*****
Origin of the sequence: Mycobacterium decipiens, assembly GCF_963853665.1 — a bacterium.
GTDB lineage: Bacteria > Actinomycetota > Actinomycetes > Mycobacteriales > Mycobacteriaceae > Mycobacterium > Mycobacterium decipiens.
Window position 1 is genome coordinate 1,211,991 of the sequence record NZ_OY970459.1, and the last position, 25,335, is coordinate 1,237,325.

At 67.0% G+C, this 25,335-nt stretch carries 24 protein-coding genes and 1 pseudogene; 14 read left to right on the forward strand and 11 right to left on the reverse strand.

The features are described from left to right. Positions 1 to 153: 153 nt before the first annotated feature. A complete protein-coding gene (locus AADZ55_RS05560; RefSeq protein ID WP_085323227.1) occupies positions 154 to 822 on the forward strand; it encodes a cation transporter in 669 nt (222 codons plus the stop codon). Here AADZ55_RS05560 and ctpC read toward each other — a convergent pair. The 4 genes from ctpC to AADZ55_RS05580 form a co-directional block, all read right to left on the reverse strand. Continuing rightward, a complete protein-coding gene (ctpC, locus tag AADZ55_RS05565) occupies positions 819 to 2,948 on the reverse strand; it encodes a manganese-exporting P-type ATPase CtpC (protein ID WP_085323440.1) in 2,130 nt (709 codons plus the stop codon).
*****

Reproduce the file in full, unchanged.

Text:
Origin of the sequence: Mycobacterium decipiens, assembly GCF_963853665.1 — a bacterium.
GTDB lineage: Bacteria > Actinomycetota > Actinomycetes > Mycobacteriales > Mycobacteriaceae > Mycobacterium > Mycobacterium decipiens.
Window position 1 is genome coordinate 1,211,991 of the sequence record NZ_OY970459.1, and the last position, 25,335, is coordinate 1,237,325.

At 67.0% G+C, this 25,335-nt stretch carries 24 protein-coding genes and 1 pseudogene; 14 read left to right on the forward strand and 11 right to left on the reverse strand.

The features are described from left to right. Positions 1 to 153: 153 nt before the first annotated feature. A complete protein-coding gene (locus AADZ55_RS05560; RefSeq protein ID WP_085323227.1) occupies positions 154 to 822 on the forward strand; it encodes a cation transporter in 669 nt (222 codons plus the stop codon). Here AADZ55_RS05560 and ctpC read toward each other — a convergent pair. The 4 genes from ctpC to AADZ55_RS05580 form a co-directional block, all read right to left on the reverse strand. Continuing rightward, a complete protein-coding gene (ctpC, locus tag AADZ55_RS05565) occupies positions 819 to 2,948 on the reverse strand; it encodes a manganese-exporting P-type ATPase CtpC (protein ID WP_085323440.1) in 2,130 nt (709 codons plus the stop codon).